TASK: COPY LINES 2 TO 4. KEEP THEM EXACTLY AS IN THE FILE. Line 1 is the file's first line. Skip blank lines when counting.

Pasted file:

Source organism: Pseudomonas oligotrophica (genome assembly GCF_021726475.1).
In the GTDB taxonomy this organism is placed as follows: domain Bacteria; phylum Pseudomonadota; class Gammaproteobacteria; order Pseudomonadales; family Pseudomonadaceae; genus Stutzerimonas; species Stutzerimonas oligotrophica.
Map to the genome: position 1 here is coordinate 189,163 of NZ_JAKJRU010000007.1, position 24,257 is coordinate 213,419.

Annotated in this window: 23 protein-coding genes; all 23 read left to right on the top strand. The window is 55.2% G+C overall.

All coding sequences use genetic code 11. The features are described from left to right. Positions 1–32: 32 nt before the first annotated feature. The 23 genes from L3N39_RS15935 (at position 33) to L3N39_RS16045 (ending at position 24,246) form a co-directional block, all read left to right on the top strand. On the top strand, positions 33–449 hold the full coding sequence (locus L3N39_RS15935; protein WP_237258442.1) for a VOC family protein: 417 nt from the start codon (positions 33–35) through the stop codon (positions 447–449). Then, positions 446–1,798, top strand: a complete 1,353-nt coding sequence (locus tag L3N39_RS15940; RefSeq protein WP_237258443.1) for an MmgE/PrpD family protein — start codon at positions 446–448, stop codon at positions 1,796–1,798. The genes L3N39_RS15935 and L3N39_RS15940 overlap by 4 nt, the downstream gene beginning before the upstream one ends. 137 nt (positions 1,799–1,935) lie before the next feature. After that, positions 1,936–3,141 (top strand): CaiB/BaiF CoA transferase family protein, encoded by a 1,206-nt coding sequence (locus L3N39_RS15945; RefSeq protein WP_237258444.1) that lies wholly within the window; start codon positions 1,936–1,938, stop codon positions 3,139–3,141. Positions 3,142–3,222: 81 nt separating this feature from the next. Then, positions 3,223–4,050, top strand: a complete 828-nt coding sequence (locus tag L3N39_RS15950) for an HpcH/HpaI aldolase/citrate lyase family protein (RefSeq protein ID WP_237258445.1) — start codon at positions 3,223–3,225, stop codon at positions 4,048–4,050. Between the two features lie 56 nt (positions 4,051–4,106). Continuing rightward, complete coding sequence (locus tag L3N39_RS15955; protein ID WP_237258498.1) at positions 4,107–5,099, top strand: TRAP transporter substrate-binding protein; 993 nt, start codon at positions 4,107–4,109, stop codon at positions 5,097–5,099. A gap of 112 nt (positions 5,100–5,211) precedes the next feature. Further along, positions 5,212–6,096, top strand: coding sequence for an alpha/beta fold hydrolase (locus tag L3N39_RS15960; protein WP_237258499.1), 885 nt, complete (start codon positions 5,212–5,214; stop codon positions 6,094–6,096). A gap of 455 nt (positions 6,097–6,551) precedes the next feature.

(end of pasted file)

In the GTDB taxonomy this organism is placed as follows: domain Bacteria; phylum Pseudomonadota; class Gammaproteobacteria; order Pseudomonadales; family Pseudomonadaceae; genus Stutzerimonas; species Stutzerimonas oligotrophica.
Map to the genome: position 1 here is coordinate 189,163 of NZ_JAKJRU010000007.1, position 24,257 is coordinate 213,419.

Annotated in this window: 23 protein-coding genes; all 23 read left to right on the top strand. The window is 55.2% G+C overall.